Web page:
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I was in Omaha, Nebraska Friday and Saturday to speak at the University of Nebraska Medical Center’s Education Day (Nebraska Medicine). I was talking to a lot of Mom’s whose kids were recently diagnosed with CF. My hope was to inspire and education them about CF and advocacy.
My presentation, interrupted by my own tears, was a reminder that grief, pain and emotion come out whenever they please. I felt like I was choked up, crying/sobbing/speechless for a long time during that presentation.
What happened? After a few slides I showed the video with me talking about the girls and Trikafta. Trikafta came out in October of 2019. Trikafta is a CF modulator drug that uses elexacator/tezacaftor/ivacaftor to correct the underlying condition of the disease. (More details here: https://www.trikafta.com/…/files/patient-brochure.pdf). The drug worked for Molly, but after 9 days on it Emily had a severe reaction that caused her to stop the drug. We were all devastated. The drug brought with it so much hope.
So, when I saw the video again, the video I showed at our last fundraiser and honestly have watched a lot due to sharing, hit me hard Saturday. I couldn’t even get the good news out because I was trying really hard not to ugly cry even more than I already was.
I realized then, (and wish I could have expressed it at the time) that having children with CF is a trauma. Sometimes its daily, sometimes monthly or yearly, but it’s a constant trauma. I have always known this but didn’t realize that it is like a death too. Sometimes the grief just comes over you and there is no stopping it. I have always said that as a family we have Post Traumatic Stress from this disease. We all have it in different ways and to different degrees.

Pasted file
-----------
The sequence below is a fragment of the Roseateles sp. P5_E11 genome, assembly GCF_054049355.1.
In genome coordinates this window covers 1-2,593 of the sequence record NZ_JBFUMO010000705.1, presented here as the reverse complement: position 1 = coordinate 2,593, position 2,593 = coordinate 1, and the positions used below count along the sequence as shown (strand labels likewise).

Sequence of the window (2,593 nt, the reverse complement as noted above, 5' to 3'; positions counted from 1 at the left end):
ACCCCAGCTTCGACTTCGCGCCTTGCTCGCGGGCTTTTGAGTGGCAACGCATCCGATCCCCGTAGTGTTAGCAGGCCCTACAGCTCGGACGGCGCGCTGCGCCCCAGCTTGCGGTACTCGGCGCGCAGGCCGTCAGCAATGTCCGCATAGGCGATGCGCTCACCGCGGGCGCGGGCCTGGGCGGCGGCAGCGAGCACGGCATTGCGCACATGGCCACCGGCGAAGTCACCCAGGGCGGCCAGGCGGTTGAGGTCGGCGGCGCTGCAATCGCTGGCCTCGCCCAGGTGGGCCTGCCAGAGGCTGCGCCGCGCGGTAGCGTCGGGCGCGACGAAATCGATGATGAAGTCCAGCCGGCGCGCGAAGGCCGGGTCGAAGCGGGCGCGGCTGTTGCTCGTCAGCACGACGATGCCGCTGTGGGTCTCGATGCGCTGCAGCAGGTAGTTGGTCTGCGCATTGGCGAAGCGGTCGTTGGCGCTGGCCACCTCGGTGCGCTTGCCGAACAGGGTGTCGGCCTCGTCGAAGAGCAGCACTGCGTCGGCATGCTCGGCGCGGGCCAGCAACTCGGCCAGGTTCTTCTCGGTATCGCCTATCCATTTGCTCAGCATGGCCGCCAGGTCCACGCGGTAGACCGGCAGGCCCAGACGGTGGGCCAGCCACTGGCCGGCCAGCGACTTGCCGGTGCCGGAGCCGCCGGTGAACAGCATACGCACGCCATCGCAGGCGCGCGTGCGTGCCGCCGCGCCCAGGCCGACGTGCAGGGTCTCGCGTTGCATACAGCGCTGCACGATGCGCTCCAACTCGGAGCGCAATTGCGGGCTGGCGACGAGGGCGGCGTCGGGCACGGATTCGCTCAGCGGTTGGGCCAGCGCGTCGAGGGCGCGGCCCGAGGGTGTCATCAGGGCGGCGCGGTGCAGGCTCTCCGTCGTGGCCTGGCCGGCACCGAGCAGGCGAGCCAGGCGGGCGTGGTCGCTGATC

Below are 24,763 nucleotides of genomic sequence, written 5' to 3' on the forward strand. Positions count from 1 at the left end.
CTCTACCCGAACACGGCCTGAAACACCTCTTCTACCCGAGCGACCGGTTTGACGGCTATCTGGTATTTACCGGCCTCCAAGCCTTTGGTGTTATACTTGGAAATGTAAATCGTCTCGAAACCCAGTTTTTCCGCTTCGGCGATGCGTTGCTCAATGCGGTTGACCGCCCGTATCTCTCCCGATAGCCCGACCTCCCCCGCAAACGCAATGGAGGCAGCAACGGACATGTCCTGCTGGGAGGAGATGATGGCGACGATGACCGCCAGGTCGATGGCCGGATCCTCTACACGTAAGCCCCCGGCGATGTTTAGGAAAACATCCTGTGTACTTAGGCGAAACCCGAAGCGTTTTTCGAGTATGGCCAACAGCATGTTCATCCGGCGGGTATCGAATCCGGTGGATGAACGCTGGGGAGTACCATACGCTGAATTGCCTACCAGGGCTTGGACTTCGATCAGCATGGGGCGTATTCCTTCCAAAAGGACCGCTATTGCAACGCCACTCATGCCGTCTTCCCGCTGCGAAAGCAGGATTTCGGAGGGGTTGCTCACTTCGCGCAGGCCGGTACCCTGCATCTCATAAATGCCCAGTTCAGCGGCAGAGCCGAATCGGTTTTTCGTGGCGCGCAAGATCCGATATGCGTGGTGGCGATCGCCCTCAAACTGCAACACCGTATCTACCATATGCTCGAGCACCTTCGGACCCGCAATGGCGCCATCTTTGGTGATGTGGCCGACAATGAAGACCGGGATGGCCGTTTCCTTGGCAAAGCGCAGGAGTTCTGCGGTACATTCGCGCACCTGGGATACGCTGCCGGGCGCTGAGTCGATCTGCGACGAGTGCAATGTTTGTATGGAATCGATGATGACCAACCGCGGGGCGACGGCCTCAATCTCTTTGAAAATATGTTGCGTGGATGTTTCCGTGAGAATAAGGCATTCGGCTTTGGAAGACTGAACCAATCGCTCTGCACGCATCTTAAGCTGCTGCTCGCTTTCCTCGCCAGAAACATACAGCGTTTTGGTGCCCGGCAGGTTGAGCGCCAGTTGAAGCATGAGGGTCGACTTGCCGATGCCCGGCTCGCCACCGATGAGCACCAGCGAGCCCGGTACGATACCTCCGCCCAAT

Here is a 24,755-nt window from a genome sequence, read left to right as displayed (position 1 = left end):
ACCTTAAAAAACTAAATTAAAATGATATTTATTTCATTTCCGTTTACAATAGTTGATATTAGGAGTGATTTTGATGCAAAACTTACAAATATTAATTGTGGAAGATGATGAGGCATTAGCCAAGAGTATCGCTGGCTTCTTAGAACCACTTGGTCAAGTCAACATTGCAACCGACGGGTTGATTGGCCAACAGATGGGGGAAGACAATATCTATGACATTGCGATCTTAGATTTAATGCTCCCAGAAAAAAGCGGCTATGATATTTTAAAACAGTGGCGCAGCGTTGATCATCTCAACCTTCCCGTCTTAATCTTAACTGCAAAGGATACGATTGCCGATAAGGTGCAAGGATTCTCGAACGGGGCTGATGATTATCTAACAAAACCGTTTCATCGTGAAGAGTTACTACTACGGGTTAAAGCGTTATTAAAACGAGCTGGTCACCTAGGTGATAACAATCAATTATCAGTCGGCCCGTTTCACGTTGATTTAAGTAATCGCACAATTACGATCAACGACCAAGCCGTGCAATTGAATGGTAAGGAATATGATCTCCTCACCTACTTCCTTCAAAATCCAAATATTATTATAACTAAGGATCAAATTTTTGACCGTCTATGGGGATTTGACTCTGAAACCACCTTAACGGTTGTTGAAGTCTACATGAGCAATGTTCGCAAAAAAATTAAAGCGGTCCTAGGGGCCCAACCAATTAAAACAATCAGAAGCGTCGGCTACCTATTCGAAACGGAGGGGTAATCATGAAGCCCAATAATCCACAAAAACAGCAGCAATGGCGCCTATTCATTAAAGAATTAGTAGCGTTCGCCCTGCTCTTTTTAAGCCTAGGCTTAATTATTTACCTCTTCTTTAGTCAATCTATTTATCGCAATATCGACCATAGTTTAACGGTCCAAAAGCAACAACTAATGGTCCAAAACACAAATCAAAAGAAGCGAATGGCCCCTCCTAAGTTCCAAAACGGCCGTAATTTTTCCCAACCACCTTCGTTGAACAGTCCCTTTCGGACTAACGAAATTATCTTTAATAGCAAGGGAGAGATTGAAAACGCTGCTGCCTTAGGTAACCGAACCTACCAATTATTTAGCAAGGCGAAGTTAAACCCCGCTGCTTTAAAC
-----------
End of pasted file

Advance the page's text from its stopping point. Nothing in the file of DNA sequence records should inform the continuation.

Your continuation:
After that video played, I was feeling all the emotion, and seeing the reel in my head. I had driven the Trikafta up to Emily at MSU to give it to her in 2019. I videotaped the event because the joy was so high. Finally, there was hope for a long life. Then 9 days after taking it we were in the ER due to a severe reaction. She had to stop the drug.
Years later, January 2023 an allergist is desensitizing her on the drug. We don’t tell anyone in case she has another reaction. This is Emily’s story to tell so I won’t elaborate much. But Thursday she said I could tell people she was successfully on the new drug.
In Saturday’s speech my joy and pain collided. During my presentation.
I was able to get back on track but sweat was pouring down my back, my hair was all messy from tears/sweat, and I felt like I let everyone down.
I quickly learned it was okay. One of the nurses, Heather, walked up a tissue so I could wipe my eyes. And as I looked into the audience finally (instead of up at the ceiling), I saw others crying. CF is hard, just like life, but we are in this together. I am so grateful for my CF community.
The young, next generation of CF Moms who came up to meet me after the talk, said the kindest things to me, we took a photo and hugged. These Moms are raising kids with Trikafta, with more amazing drugs to come. That doesn’t make their life easier for those Moms, it just gives them hope. Trikafta isn’t a cure. People are still getting sick and dying from CF. But it is HOPE. Trikafta has done wonders for my girls.
Thanks to the doctors and staff at UNMC for their kind words and support. To Dr. Deepika Polineni Veeramacheneni (who spoke before me) you’re badass, smart, kind and changing the CF world for sure. I seriously got smarter just being around you.
To CF moms Amy, Devina (Devina Griffith), Kaelan, Kim and the other moms whose names escape me at this moment: thank you. We’re in this together. Cystic Fibrosis Community of the Midwest
The humor. There is always humor. I head to the airport for home after that speech. My new knee always sets off the machines at the airport. I got a complete pat down, and honestly couldn’t stop laughing. Then a man waiting for our flight asked the airline clerk if he could be moved to first class because he felt he deserved it. At my seat, the woman sitting next to me wouldn’t stop talking about her 40 pound 6 month old granddaughter. Everything is normal and funny. Life is so darn funny.
Thanks to Ali at Nebraska Medicine, Heather, Dr. Murphy, Dr. Dickinson, the social workers, Dr. Ashley, Dee….everyone. Thank you! What a great program you have! Outstanding physicians and staff. I was honored to be there.
Thank you also to Kelly J Simon Stolley who sent me the sweetest note to me after listening to my presentation which was streaming live. Your words meant so much to me.